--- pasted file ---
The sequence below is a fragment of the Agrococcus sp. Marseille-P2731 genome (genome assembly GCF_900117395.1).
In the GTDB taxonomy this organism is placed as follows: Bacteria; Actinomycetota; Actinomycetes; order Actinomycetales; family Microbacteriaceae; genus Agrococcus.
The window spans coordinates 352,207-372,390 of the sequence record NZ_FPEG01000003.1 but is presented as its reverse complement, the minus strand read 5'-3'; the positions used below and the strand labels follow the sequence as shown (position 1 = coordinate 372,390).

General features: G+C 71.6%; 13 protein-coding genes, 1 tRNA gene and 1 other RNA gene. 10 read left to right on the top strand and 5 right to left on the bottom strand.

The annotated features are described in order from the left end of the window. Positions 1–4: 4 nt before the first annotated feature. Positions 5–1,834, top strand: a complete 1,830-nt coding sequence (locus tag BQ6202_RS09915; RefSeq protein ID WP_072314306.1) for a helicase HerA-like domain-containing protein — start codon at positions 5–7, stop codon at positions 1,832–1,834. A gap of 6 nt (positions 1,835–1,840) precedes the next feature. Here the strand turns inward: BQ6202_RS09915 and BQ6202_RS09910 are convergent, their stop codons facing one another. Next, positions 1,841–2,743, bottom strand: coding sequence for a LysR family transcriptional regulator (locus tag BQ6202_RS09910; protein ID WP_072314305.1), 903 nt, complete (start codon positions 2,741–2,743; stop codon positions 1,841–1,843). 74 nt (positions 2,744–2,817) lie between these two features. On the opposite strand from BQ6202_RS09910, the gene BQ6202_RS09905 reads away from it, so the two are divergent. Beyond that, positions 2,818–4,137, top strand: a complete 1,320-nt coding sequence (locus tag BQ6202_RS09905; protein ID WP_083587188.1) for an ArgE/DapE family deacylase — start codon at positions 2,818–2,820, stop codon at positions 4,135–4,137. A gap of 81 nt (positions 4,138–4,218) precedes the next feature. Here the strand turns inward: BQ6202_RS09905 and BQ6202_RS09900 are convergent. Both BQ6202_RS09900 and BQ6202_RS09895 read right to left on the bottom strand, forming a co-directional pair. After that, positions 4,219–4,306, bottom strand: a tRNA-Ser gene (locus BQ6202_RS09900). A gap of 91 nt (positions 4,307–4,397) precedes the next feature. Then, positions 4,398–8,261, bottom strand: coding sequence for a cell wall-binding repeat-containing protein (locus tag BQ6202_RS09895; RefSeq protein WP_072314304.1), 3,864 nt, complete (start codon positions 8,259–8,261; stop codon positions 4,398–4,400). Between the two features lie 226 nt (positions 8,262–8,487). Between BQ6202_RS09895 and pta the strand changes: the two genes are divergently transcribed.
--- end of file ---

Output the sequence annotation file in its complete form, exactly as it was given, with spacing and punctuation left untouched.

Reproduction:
The sequence below is a fragment of the Agrococcus sp. Marseille-P2731 genome (genome assembly GCF_900117395.1).
In the GTDB taxonomy this organism is placed as follows: Bacteria; Actinomycetota; Actinomycetes; order Actinomycetales; family Microbacteriaceae; genus Agrococcus.
The window spans coordinates 352,207-372,390 of the sequence record NZ_FPEG01000003.1 but is presented as its reverse complement, the minus strand read 5'-3'; the positions used below and the strand labels follow the sequence as shown (position 1 = coordinate 372,390).

General features: G+C 71.6%; 13 protein-coding genes, 1 tRNA gene and 1 other RNA gene. 10 read left to right on the top strand and 5 right to left on the bottom strand.

The annotated features are described in order from the left end of the window. Positions 1–4: 4 nt before the first annotated feature. Positions 5–1,834, top strand: a complete 1,830-nt coding sequence (locus tag BQ6202_RS09915; RefSeq protein ID WP_072314306.1) for a helicase HerA-like domain-containing protein — start codon at positions 5–7, stop codon at positions 1,832–1,834. A gap of 6 nt (positions 1,835–1,840) precedes the next feature. Here the strand turns inward: BQ6202_RS09915 and BQ6202_RS09910 are convergent, their stop codons facing one another. Next, positions 1,841–2,743, bottom strand: coding sequence for a LysR family transcriptional regulator (locus tag BQ6202_RS09910; protein ID WP_072314305.1), 903 nt, complete (start codon positions 2,741–2,743; stop codon positions 1,841–1,843). 74 nt (positions 2,744–2,817) lie between these two features. On the opposite strand from BQ6202_RS09910, the gene BQ6202_RS09905 reads away from it, so the two are divergent. Beyond that, positions 2,818–4,137, top strand: a complete 1,320-nt coding sequence (locus tag BQ6202_RS09905; protein ID WP_083587188.1) for an ArgE/DapE family deacylase — start codon at positions 2,818–2,820, stop codon at positions 4,135–4,137. A gap of 81 nt (positions 4,138–4,218) precedes the next feature. Here the strand turns inward: BQ6202_RS09905 and BQ6202_RS09900 are convergent. Both BQ6202_RS09900 and BQ6202_RS09895 read right to left on the bottom strand, forming a co-directional pair. After that, positions 4,219–4,306, bottom strand: a tRNA-Ser gene (locus BQ6202_RS09900). A gap of 91 nt (positions 4,307–4,397) precedes the next feature. Then, positions 4,398–8,261, bottom strand: coding sequence for a cell wall-binding repeat-containing protein (locus tag BQ6202_RS09895; RefSeq protein WP_072314304.1), 3,864 nt, complete (start codon positions 8,259–8,261; stop codon positions 4,398–4,400). Between the two features lie 226 nt (positions 8,262–8,487). Between BQ6202_RS09895 and pta the strand changes: the two genes are divergently transcribed.